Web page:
Falling from #99 (that's right, one whole notch) after peaking at #57, is a fun song from Jerry Reed. It spent two weeks at the top of the country charts, and it was his third and final #1. "Here's "She Got The Goldmine (I Got The Shaft)".
Falling from #93 is The Cars' "Magic." Moving on. we find Duran Duran's #1 "The Reflex, which fell from #90. So, the lost song at #98 (which fell from its peak of #88) is a band from New Zealand named Dragon. Their song is simply called "Rain."
Post by dukelightning on Sept 13, 2015 11:52:42 GMT -5
Great funny song indeed from Jerry. And that is the only charted disco song recorded by Jermaine Jackson which is a surprise to me. Guessing Jermaine did not take to disco as other artists like Marvin Gaye did not either.
At the bottom was Hall & Oates' "You Make My Dreams." That was followed by "Bette Davis Eyes, which fell from 93. At #98, and falling from 92 after peaking at 48, is Jefferson Starship with "Stranger."
#100 was Janet Jackson's "Nasty" which fell from 84. Next was Bruce Hornsby & The Range's "Every Little Kiss." It fell from #75 after peaking at 72. However, since it was re-released the following year and peaked at #15, I will not include it here. at #98 was Genesis' former #1 "Invisible Touch" and that fell from 79. So, the "bottom" this week was at #97. There we find Mick Jagger and the theme song to the film "Ruthless People." It fell from 66 after peaking at 51.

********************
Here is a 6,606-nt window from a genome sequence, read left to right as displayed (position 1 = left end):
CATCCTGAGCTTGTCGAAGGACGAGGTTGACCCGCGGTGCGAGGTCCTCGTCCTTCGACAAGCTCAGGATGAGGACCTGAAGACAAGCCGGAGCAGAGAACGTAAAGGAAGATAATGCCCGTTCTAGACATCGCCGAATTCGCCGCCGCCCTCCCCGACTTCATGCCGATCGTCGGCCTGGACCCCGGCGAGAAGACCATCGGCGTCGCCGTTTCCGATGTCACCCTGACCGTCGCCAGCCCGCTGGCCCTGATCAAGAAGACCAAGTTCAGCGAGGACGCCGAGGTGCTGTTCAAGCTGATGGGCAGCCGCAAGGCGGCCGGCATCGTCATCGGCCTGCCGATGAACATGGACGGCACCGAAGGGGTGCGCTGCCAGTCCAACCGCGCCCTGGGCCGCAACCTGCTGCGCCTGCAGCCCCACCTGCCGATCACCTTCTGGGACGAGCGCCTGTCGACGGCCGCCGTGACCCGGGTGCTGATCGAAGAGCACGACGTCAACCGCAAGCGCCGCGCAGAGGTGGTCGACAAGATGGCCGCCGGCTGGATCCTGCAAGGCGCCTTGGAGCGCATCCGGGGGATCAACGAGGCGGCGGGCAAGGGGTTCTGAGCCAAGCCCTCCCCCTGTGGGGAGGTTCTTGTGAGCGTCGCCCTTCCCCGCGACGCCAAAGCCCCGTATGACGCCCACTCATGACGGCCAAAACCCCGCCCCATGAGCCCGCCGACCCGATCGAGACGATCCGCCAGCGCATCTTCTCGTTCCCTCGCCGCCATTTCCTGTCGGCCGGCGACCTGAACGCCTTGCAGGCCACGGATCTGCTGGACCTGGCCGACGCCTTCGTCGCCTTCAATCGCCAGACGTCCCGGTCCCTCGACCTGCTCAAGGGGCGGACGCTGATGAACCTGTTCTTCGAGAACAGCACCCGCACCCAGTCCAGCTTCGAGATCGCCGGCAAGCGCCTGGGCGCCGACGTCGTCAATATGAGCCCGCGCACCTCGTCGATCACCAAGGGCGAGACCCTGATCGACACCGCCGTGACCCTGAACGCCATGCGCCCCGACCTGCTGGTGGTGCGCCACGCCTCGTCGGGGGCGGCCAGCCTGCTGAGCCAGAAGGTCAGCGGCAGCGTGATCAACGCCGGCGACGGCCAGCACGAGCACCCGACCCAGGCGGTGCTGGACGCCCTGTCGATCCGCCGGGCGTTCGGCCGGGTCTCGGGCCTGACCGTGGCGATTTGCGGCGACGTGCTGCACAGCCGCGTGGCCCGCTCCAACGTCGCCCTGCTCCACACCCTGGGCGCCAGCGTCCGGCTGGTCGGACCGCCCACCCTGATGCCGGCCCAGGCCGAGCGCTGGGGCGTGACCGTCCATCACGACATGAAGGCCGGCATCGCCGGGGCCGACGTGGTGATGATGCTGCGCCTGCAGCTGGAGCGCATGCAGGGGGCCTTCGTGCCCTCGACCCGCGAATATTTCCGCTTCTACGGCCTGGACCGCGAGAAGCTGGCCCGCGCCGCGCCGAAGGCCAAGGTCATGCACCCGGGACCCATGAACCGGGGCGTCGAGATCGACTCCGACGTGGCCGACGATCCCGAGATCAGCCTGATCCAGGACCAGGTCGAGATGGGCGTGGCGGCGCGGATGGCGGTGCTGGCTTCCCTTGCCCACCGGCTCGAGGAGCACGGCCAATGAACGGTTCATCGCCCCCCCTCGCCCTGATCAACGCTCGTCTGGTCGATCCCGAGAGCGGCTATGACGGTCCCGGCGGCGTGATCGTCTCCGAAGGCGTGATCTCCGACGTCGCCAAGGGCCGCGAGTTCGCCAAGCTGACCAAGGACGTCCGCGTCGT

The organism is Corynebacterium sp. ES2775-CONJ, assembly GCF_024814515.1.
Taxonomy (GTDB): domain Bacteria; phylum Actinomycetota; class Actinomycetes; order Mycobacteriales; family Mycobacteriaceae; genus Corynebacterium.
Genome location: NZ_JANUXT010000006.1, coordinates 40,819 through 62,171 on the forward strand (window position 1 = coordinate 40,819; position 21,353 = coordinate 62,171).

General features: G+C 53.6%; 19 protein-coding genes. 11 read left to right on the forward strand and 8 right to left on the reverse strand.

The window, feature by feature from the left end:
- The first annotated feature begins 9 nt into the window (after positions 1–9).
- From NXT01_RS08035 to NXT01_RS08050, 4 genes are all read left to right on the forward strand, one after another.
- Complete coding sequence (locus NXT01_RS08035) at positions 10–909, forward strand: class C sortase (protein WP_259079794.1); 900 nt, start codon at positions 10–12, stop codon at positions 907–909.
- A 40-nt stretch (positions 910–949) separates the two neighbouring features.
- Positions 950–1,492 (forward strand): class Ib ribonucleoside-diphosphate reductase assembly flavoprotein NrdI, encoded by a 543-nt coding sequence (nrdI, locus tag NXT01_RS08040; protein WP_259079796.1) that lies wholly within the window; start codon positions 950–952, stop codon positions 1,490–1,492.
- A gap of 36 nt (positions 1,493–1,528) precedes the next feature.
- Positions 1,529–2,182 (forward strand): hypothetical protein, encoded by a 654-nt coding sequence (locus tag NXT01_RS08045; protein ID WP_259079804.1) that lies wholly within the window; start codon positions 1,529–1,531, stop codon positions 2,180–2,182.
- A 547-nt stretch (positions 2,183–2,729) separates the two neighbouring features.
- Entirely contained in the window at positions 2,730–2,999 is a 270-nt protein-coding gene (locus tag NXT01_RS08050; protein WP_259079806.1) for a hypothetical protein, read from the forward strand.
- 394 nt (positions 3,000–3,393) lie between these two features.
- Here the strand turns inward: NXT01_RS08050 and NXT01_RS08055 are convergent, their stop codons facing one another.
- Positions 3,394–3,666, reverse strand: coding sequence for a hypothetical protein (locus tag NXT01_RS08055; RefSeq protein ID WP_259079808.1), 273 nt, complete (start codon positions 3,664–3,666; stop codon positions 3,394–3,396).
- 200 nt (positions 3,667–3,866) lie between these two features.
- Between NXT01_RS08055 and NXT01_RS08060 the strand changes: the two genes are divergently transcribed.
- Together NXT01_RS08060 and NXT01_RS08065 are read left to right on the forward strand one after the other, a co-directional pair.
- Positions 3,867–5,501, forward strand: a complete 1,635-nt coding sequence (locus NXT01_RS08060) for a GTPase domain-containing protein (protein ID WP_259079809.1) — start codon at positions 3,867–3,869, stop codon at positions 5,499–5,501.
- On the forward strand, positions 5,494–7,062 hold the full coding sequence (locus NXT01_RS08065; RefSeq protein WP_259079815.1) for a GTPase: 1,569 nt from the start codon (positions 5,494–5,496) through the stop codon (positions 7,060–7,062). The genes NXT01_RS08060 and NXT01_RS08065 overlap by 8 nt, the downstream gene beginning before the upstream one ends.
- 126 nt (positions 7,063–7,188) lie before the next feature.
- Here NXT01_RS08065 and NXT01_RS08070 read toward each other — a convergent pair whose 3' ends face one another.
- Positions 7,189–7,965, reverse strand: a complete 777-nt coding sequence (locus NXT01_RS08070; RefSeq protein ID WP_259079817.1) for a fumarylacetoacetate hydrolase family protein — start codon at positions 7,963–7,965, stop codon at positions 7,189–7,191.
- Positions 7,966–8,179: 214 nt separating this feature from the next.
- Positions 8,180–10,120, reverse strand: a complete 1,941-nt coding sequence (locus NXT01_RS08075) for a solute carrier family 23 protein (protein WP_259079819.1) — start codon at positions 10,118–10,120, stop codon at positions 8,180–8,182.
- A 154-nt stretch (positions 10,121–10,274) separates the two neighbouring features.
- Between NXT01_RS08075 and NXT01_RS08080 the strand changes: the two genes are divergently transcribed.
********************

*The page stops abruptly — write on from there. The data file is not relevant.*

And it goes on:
Falling from 68 to the bottom was Pablo Cruise's "Love Will Find A Way." Next were the Kinks, who fell from 62 to 99 with "Rock N' Roll Fantasy". Then, staying put at 98 was Donna Summer's Oscar-winning "Last Dance." So, the lost hit near the bottom was the group Con Funk Shun. They fell from their peak of #60 with "Shake And Dance With Me", which was their follow-up to their biggest hit "Ffun." It did peak at #5 on the R&B chart.
Falling from 77 to the bottom was Laura Branigan's "Spanish Eddie", which just squeaked out a #40 peak. Next was DeBarge's top ten "Who's Holding Donna Now" which was followed by Kenny Loggins' "Forever", which also squeaked out at #40. So, I have to go to #97 and staying there in that spot (after peaking at #81) is Natalie Cole with "A Little Bit Of Heaven."
jmack already covered 1970, so on to 10/12/74. There we find a British studio group named Sweet Dreams, headed up by Polly "Up In A Puff Of Smoke" Brown. Their version of ABBA's "Honey, Honey" fell from its peak of #68.
At the bottom was Dionne Warwick and Jeffrey Osborne's #12 duet "Love Power, while Starship's "It's Not Over('Til It's Over)" fell rom 90 to 99. Falling from 85 to 98 was Suzanne Vega's "Luka. So our lost bottom song was the Nylons, the Canadian group that hit with "Kiss Him Goodbye." That week, they fell from 92 to 97 (after peaking at #75) with their version of "Happy Together."
Falling from #60 to #100 was Kenny Rogers' #1 country and #28 pop hit "Daytime Friends". At 99 (falling from 58) was "Higher And Higher" by Rita Coolidge, and at 98 (falling from 51) was B.J. Thomas' version of "Don't Worry Baby." So, the "bottom" this week is Kenny "I Like Dreamin'" Nolan. He moved up two notches to its peak of 97 with "My Eyes Get Blurry."
Falling from their peak of #89 is a British pop trio called Tight Fit. It's another one of those medleys that were popular in the early 80's, although this is a medley of songs from the 60's. It's called "Back To The 60's Medley."